Let the negotiations being. Today the 7th of December, environment ministers and officials will meet in Copenhagen for the United Nations climate conference to thrash out a successor to the Kyoto protocol. The conference, held at the modern Bella Center, will run for two weeks.
One hundred and ninety-two countries have signed the climate change convention. More than 15,000 officials, advisers, diplomats, campaigners and journalists are expected to attend COP15, joined by heads of state and government.
Article contributed by Matt Sterling
The Copenhagen summit is widely regarded as the last chance to stop catastrophic global warming. Without an international agreement to limit global warning, temperatures are predicted to rise by at least 5 degrees Celsius (C) by the end of the century, triggering mass migration, warfare and hunger.
In a special report released last week called ‘The Copenhagen Diagnosis’, 26 of the world’s leading scientists, most of whom are authors of published IPCC reports, conclude that several important aspects of climate change are occurring at the high end or even beyond the expectations of only a few years ago. For example, the area of summer sea-ice melt during 2007-2009 was about 40% greater than the average projection from the 2007 IPCC Report.
Peter Ainsworth, UK MP and Chairman of the All Party Parliamentary Group for the Environment said; “The Climate Change Summit in Copenhagen will be seen by our children as a defining moment. Will we, in this generation, have the courage to take the action at home and across the globe which is needed in order to ensure economic, social and environmental wellbeing? This is not about saving the planet – the planet can look after itself – it’s about saving what passes for civilisation. I f we look for a single solution to the challenge of climate change, we will look in vain. There are millions of solutions: in our homes; in the workplace; in government policies; and in emerging technologies and enterprise. But beyond the complexity of all of that there remains the simple fact that if we continue to destroy the rainforests our other efforts will fail.”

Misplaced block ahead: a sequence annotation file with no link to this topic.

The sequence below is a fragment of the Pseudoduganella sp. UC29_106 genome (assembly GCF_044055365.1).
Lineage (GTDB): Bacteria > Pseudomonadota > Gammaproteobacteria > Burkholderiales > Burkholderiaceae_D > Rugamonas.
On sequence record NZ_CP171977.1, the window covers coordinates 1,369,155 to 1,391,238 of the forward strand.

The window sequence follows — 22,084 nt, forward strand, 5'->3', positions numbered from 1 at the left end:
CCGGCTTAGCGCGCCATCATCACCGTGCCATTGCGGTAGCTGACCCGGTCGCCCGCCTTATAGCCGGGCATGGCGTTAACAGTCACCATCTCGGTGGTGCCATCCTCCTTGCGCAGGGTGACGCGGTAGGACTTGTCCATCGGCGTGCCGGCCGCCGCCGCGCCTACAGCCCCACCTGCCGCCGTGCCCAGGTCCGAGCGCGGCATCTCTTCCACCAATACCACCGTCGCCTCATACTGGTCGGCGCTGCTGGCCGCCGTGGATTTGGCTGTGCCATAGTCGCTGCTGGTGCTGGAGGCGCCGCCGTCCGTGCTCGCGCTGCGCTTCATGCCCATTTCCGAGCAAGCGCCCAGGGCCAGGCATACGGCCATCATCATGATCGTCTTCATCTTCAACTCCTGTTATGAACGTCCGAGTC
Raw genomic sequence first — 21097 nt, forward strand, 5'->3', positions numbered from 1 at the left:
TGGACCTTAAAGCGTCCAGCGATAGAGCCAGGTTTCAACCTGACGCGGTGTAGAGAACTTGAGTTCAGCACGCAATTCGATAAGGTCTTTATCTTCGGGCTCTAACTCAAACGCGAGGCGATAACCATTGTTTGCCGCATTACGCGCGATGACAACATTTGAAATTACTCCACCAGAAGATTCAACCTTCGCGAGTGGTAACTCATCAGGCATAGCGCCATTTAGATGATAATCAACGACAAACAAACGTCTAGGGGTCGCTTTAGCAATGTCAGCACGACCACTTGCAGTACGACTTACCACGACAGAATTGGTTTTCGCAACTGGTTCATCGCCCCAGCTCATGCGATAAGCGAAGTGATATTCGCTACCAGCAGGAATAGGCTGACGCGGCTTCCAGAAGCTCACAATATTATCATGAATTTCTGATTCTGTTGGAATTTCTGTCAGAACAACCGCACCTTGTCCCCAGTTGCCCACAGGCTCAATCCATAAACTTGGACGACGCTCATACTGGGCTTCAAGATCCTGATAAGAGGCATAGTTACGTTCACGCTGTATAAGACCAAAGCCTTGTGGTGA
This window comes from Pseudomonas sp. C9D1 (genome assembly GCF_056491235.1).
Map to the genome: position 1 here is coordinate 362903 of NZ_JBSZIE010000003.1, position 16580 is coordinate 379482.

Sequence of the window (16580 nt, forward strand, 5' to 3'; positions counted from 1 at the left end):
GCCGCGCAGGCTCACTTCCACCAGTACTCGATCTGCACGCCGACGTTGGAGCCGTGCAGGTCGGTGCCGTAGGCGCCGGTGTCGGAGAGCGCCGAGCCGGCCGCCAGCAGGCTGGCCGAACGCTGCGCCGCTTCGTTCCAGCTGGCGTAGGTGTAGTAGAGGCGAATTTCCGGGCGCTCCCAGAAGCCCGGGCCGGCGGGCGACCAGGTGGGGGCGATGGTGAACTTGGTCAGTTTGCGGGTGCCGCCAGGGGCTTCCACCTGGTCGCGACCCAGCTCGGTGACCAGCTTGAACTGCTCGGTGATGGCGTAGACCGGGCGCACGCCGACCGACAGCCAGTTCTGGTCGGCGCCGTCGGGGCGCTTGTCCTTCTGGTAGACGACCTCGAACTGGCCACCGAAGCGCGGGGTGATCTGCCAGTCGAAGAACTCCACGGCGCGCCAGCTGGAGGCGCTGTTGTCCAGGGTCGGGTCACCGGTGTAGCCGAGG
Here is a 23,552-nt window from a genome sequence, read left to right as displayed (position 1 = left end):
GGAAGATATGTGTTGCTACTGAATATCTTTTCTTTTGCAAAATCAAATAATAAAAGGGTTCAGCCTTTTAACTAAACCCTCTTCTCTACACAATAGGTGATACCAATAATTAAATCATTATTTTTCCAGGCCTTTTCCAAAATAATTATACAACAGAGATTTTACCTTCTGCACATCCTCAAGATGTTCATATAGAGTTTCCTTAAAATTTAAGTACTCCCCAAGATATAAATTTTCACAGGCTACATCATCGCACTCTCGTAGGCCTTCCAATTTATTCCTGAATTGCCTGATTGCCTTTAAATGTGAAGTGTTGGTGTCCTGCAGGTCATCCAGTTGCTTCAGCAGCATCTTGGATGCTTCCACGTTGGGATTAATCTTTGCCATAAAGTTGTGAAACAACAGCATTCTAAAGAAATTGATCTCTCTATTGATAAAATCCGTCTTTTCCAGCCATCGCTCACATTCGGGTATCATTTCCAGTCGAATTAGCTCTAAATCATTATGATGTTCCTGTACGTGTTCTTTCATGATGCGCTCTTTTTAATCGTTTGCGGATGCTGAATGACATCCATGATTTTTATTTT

According to Yvo de Boer, executive secretary of the UNFCCC, the four essentials needing an international agreement in Copenhagen are:
1 How much are industrialised countries willing to reduce their emissions of greenhouse gases?
2 How much are major developing countries such as China and India willing to do to limit the growth of their emissions?
3 How is the help needed by developing countries to engage in reducing their emissions and adapting to the impacts of climate change going to be financed?
4 How is that money going to be managed?
When you’ve got a group of hard head politicians in the same place hitting and dodging responsibility, it’s going to be a difficult task to get any concrete agreement in place. But lets hope at least we can have some sort of blue print mapped out to encourage nations to unit as one and work towards a common goal.
God help us to unite as one!
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